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Capesize Rates Could Face Additional Pressure This Week

August 24th, 2009 Michael McDonough

Capesize rates have come under considerable pressure over the past week with forward contracts losing roughly 14% of their value over concerns on industry fundamentals.  Despite what has already been 5 consecutive days of declines for capesize rates, industry experts believe this week could bring even more downward pressure.  According to Lloyd’s List, a leading maritime and transport news terminal, plummeting demand in the capesize sector is coinciding with what is a significant amount of vessels coming of long-term charter contracts, essentially creating the perfect storm.  One Hong Kong shipbroker quoted in the report believed rates “would fall to around $35,000 per day by the middle of this week and could even fall below $30,000 per day by next Friday.”  Furthermore, there doesn’t appear to be any relief insight over the near-term as noted by a Shanghai based shipbroker, “With iron ore prices falling and inventory levels at Chinese ports at less than 72m tonnes, there does not seem much prospect of an increase in ore imports after the record levels seen in June and July.”  Iron ore inventories in China last week were reported up 240K tones to 71.2m tones, or 20% higher than the levels experienced in early June.  Those shippers who increased contract coverage to near 100%, while rates were elevated should still continue to benefit.    In addition to Chinese iron ore prices falling, steel prices have also declined, dropping almost 7% over the past week.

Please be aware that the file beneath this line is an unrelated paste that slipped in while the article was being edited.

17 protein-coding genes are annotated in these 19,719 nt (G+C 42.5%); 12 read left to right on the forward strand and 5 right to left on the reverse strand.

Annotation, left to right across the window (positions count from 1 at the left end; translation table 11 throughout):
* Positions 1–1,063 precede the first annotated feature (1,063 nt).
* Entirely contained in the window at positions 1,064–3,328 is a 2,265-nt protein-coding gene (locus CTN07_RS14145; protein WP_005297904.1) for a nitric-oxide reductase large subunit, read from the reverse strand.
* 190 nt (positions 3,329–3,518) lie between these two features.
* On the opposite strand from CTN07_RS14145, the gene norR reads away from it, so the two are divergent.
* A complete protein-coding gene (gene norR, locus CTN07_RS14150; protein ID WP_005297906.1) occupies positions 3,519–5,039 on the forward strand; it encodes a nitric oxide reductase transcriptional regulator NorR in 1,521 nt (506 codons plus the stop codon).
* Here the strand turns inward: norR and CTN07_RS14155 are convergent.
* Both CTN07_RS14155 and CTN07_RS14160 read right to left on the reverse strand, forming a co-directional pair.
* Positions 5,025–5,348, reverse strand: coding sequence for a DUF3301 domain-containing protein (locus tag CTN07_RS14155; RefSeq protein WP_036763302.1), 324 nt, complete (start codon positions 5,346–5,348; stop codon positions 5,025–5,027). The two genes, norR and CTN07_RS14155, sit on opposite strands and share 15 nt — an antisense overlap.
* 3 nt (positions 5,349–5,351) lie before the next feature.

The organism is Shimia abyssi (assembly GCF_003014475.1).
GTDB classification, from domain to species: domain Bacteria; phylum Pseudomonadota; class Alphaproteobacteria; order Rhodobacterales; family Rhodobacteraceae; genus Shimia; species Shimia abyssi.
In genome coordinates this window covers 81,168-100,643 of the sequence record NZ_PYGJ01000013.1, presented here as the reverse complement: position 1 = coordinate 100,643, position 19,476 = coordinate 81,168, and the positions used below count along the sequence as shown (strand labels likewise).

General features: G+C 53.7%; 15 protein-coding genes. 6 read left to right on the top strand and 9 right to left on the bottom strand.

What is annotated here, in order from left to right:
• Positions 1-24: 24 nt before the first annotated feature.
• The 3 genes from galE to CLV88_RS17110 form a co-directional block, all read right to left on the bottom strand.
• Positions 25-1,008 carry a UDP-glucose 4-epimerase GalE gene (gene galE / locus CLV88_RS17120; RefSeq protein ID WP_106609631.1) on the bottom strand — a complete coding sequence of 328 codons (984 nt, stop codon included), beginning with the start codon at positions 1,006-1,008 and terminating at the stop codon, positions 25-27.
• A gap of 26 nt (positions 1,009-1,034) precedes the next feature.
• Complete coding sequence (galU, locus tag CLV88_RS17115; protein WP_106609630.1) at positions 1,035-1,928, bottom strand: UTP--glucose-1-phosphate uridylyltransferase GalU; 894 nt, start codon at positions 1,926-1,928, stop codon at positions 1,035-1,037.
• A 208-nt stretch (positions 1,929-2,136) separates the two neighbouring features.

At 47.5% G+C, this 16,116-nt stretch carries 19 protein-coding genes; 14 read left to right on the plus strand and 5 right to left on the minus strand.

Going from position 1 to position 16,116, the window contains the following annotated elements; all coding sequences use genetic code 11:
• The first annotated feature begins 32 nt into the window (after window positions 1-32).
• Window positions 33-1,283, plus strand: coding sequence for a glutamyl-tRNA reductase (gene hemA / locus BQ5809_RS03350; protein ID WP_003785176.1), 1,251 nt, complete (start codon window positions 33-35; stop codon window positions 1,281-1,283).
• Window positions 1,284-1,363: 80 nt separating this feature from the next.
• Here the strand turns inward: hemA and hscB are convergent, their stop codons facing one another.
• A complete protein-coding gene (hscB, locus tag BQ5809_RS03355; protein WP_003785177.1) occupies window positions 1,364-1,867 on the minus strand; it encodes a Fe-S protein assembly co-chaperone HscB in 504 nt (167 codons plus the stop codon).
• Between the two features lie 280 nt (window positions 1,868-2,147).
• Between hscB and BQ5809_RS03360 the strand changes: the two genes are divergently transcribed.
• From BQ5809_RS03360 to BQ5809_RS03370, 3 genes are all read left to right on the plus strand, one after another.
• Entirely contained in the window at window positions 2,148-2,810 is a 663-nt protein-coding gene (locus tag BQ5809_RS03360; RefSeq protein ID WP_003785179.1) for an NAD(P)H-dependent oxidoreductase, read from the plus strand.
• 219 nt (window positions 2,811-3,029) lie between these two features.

Source: Capital Link

Source: Capital Link

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  1. September 9th, 2009 at 11:43 | #1

    Hi! I was surfing and found your blog post… nice! I love your blog. :) Cheers! Sandra. R.

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